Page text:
By Daniel Schweimler
BBC News, Buenos Aires
The gay World Cup has kicked off in the Argentine capital, Buenos Aires, showcasing more than 500 footballers from 28 countries.
This is the first time the gay cup has been played in Latin America
Teams from North and South America, Europe and Australia are competing. Some take football very seriously and some just want to have fun.
There are a lot of games crammed into a week of football with six matches at a time being played at Sarmiento Park.
It is the first time the cup has been held in Latin America.
The slogan of the Mexican team perhaps best sums up the spirit of the gay football world cup - "the ball is round for everyone".
The referees, many of them women, suffer the same level of abuse as their colleagues in the professional leagues.
At the venue flags from the countries represented are draped around the perimeter fence.
The Chileans wave a huge national flag, the Sydney Rangers wave an inflatable yellow kangaroo and the Leftfooters from London have a small contingent of beer-drinking fans with them.
Eric Armanazi is manager and goalkeeper for the current gay world champions, London-based Stonewall FC.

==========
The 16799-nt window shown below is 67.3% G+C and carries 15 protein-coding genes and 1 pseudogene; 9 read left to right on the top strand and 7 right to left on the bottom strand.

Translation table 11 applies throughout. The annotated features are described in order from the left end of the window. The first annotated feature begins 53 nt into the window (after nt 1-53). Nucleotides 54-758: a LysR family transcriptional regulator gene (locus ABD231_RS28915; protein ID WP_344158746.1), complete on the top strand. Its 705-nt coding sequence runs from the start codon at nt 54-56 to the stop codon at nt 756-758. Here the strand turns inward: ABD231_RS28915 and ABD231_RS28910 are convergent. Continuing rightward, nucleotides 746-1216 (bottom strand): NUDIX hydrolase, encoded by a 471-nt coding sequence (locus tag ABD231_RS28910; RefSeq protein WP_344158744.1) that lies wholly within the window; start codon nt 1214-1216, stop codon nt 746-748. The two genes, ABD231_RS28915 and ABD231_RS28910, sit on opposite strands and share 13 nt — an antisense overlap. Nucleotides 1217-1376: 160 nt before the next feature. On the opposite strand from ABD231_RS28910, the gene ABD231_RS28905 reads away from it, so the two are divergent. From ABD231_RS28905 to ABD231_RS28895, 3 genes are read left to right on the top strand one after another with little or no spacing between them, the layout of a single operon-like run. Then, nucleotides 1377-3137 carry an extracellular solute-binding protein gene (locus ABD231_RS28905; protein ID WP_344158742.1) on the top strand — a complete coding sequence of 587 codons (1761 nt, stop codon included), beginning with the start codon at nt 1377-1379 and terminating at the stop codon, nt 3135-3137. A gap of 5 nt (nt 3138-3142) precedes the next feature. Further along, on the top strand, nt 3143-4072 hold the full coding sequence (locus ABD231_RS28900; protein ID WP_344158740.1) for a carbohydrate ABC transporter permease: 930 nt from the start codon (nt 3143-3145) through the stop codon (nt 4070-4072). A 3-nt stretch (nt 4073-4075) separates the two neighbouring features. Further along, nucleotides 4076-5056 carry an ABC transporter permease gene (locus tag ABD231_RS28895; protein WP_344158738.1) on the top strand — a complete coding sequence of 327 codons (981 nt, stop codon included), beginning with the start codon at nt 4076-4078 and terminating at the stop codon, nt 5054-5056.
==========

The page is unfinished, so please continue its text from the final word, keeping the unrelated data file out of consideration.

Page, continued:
He asked: "Why gay football? Why gay anything? It's a fun event aimed at gay people from all over the world.
"I don't think there's difficulties now compared to 10 or 15 years ago, from the stories I hear.
"I certainly haven't encountered what I would call open, mass homophobia. Yes, out of order behaviour - that should be punished more than it is by referees."
This is the first time the gay World Cup has been played in Latin America and it is enjoying the support of the Argentine Football Association - something that would have been unthinkable just a few years ago.
But Buenos Aires is fast earning a reputation as a gay-friendly city and its love for football is second to none.
Jim, from the New York Ramblers, said gay football had attracted a lot of support in his home city.
"In New York people are very accepting of us and we actually play in several straight leagues where for the most part people know what we're about and they understand.
"Actually a lot of times when we say that we're this gay team, they actually think it's cool in New York - like, wow, there's even a gay team."
The president of the International Gay and Lesbian Football Association, Tomas Gomez, was keen to counteract the stereotyped view that gay football is somehow less aggressive than straight football.
"We gays are also very macho," he said.
"Gays have been playing football for a very long time. Gay people play soccer, play basketball, swimming, so this is nothing new for us."
Also built into the week-long tournament are discussions on homophobia in football and a number of parties.
Player and press accreditation was done in a restaurant while the closing ceremony will take place in a nightclub.